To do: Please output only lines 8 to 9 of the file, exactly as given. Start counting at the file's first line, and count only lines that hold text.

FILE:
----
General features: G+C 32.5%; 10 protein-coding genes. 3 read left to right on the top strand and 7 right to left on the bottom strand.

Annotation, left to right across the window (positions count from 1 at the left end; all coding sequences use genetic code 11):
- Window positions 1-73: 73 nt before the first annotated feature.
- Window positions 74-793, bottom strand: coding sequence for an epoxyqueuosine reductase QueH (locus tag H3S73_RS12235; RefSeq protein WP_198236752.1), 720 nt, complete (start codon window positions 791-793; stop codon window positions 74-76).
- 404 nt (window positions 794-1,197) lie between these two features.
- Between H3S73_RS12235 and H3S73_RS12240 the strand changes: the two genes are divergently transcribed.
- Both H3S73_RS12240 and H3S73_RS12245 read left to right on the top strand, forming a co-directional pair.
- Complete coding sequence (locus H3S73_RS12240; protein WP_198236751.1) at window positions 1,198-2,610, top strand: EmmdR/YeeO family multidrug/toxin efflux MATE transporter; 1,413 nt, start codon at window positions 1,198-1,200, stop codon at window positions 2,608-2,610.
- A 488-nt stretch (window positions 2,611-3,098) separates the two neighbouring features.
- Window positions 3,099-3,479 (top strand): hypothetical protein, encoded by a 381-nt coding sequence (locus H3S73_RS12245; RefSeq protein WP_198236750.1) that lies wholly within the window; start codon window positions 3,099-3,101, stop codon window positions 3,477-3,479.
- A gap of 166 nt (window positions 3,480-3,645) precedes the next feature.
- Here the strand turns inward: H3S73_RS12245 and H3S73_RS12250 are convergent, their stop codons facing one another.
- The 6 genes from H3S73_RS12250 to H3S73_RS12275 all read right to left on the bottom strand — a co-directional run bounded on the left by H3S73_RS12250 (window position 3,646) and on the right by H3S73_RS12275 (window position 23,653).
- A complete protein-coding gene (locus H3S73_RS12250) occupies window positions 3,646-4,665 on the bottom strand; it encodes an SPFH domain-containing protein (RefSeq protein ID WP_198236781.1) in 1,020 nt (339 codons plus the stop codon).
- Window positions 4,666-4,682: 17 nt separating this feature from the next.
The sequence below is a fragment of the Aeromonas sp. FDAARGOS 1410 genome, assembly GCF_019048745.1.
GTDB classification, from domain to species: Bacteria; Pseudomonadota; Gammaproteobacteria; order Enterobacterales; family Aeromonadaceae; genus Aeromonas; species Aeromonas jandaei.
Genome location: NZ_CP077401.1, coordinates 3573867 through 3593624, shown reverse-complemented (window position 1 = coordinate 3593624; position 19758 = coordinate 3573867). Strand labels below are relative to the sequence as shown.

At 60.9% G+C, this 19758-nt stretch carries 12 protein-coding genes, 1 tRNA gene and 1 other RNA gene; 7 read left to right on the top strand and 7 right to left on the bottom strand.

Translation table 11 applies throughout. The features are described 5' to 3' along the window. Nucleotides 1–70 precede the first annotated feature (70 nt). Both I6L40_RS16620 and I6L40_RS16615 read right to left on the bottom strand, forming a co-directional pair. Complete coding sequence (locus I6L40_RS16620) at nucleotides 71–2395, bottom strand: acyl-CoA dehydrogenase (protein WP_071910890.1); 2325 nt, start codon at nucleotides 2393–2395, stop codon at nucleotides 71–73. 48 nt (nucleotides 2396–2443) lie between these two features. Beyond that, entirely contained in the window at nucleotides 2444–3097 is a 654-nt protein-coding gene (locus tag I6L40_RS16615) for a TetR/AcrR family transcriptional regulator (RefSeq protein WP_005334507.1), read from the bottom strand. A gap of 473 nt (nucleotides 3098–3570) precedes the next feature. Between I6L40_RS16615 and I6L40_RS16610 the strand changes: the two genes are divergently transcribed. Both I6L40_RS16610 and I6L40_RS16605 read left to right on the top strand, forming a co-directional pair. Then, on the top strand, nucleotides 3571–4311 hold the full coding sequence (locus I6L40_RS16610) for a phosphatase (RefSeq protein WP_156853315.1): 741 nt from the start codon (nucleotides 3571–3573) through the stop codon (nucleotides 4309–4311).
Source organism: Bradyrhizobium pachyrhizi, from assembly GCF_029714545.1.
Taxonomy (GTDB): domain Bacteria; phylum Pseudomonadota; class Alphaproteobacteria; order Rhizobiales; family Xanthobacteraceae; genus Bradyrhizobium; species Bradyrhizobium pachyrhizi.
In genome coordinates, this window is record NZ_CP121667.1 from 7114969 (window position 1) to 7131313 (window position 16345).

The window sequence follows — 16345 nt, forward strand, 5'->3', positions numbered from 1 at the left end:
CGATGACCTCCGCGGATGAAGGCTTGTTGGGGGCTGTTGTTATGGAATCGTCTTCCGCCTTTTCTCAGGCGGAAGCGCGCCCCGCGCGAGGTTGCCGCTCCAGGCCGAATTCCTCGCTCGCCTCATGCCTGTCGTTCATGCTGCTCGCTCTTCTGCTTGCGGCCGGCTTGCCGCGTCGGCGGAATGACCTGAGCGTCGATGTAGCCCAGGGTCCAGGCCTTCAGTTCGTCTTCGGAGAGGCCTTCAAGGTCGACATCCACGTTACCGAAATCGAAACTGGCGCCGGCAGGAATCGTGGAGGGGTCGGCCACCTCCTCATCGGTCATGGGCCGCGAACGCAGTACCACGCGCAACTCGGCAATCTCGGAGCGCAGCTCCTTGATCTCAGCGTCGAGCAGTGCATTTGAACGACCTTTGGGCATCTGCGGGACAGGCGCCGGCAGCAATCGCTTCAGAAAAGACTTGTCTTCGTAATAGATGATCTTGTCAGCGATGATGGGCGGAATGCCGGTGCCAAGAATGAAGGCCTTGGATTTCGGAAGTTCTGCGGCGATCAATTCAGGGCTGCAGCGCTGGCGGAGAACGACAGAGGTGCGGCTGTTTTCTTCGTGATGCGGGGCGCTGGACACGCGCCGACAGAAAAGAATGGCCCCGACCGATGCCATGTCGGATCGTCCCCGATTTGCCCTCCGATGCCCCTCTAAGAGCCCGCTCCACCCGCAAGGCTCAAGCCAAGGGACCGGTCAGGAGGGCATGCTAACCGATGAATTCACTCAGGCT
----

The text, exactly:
- Complete coding sequence (locus H3S73_RS12240; protein WP_198236751.1) at window positions 1,198-2,610, top strand: EmmdR/YeeO family multidrug/toxin efflux MATE transporter; 1,413 nt, start codon at window positions 1,198-1,200, stop codon at window positions 2,608-2,610.
- A 488-nt stretch (window positions 2,611-3,098) separates the two neighbouring features.